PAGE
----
Clint Eastwood has led some of the most legendary legacies throughout his tenure in Hollywood as an actor and director, and especially as an actor. Regarded as one of the best in both the acting as well as the directing fields, he has gifted cinema some of the most remarkable works of all time.
In fact, even after stepping into his old years, “Clinton Eastwood Jr.” didn’t hesitate to give some of the most brilliant performances as an actor. But his phenomenal acting tenure would have stopped long ago when he moved into directing from acting in 2000, only to be saved by Hilary Swank.
Or, to be more precise, it was Swank’s 2004 blockbuster, which not only became one of Eastwood’s biggest critically acclaimed films but also added yet another Oscar to his already star-studded collection: Million Dollar Baby.
Million Dollar Baby Made Clint Eastwood Go Back On His Decision To Stop Acting
Clint Eastwood may have made sure to give terrific performances even in his old age, but that was hardly his intention when he was in his early 70s. If anything, he was trying to jump more into the directing profession than the acting one.
But then he came across Million Dollar Baby, one of the six short stories from F.X. Toole’s series of short stories book called Rope Burns, which Eastwood considered “was the best one, at least the best one for a film,” as per his interview with Today.
This made him go back on his decision to stop acting, considering how he eventually ended up not only directing and co-producing but even starring in the same. Four years later, in an interview with Reuters, the legendary celeb echoed similar thoughts as he said:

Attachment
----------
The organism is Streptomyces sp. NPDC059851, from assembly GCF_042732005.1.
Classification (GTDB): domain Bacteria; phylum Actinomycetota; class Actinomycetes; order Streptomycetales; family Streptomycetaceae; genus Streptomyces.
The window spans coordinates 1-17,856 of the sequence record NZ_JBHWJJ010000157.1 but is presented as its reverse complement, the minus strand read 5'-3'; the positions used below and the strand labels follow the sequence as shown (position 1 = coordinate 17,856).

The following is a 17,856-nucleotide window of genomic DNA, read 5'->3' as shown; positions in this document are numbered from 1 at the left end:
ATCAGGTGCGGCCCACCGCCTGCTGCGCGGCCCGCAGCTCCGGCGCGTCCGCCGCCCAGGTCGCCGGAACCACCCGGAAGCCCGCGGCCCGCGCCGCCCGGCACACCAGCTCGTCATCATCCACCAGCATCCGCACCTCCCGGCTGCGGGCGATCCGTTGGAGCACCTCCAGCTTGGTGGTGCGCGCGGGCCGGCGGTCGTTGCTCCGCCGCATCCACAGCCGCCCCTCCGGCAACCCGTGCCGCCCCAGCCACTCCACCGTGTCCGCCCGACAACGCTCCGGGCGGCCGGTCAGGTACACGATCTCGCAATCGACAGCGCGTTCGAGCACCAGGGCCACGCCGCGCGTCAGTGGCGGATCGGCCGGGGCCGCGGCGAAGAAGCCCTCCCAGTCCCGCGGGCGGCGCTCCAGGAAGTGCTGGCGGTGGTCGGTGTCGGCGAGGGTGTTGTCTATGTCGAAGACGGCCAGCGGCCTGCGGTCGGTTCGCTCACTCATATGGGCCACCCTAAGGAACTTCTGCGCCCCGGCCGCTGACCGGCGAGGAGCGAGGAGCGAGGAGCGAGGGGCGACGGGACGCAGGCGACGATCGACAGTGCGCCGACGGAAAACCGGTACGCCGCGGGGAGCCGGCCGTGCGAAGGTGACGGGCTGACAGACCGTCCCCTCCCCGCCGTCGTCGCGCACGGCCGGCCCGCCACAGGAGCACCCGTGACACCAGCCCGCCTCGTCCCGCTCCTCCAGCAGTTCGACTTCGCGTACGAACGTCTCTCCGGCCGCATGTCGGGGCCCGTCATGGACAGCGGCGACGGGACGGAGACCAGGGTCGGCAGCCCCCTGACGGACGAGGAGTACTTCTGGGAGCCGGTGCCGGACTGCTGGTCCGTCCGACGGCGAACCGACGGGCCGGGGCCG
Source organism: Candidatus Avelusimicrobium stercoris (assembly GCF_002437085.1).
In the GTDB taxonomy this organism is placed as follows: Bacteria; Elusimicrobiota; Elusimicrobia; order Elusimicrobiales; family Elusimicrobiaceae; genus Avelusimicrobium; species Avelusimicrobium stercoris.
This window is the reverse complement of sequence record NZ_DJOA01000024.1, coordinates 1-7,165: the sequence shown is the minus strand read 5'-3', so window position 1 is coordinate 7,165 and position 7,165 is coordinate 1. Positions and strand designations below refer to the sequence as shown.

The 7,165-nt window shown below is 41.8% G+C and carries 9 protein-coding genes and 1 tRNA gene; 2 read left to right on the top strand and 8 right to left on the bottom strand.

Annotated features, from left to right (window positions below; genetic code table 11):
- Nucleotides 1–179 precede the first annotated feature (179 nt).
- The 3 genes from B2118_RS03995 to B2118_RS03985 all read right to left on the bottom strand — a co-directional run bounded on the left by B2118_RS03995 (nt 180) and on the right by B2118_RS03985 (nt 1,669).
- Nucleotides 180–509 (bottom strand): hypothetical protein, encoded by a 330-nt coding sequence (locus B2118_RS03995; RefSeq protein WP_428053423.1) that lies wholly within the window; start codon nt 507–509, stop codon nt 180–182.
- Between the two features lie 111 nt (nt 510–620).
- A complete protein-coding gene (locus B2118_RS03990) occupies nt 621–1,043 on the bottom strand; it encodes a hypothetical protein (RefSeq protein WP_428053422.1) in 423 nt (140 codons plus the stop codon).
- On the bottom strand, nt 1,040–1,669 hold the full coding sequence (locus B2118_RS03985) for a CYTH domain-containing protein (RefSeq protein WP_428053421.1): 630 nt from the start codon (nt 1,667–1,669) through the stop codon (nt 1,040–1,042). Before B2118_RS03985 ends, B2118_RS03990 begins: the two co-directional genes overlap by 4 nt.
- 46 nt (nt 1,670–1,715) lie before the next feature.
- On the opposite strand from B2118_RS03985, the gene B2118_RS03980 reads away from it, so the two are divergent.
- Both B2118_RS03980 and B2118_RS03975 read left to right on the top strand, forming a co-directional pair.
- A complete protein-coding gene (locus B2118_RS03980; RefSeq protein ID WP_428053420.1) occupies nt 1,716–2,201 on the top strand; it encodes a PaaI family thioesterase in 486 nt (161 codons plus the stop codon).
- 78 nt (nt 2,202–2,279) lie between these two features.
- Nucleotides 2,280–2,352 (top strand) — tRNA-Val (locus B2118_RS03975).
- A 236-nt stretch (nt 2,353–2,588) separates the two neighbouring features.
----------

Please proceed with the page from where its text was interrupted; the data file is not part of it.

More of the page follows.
“I think I started saying that back a few years ago, I said ‘I don’t think I’ll act anymore, I’ll stay behind the camera’ and then Million Dollar Baby came along and I liked that role.”Advertisement
Thus, just because he liked the story and felt that it deserved to be transformed into a cinematic experience, not only did Eastwood decide to make and star in the movie, but even went to extremes to get it made when studios rejected the movie.
Million Dollar Baby shared the story of Maggie Fitzgerald (Hilary Swank), a waitress from the Ozarks who seeks training in boxing from Frankie Dunn (Eastwood’s character), a Los Angeles veteran boxing trainer who keeps everyone no closer than an arm’s length.
While Clint Eastwood only took on the project because he “liked” it, little did he know how greatly it would end up affecting him in the long run; especially generous with all the accolades, or to be more precise, Oscars.
Million Dollar Baby Granted Clint Eastwood More Than Just Critical Acclamation
After an initial limited release, when Million Dollar Baby finally hit the theatres in a wide-release opening, it was faced with massive acclamation and an even more magnificent box office performance.
Raging in theatres for six and a half months, the Clint Eastwood-starrer garnered a whopping $285.4 million on its budget of $30 million (via Box Office Mojo). Adding to this was the immense critical commendation it received, including a 90% approval rating on the Tomatometer.
This was further made all the better as the film got nominated for seven Academy Awards, out of which it won four for Best: Picture, Director, Actress, and Supporting Actor; two of the former of which were bagged by Eastwood, and the remaining two by Swank and Morgan Freeman.
And, well, another success through Million Dollar Baby was the fact that Clint Eastwood actually started acting once again after the 2004 blockbuster, continuing to gift viewers with even more of his spectacular acting performances speckled across multiple films.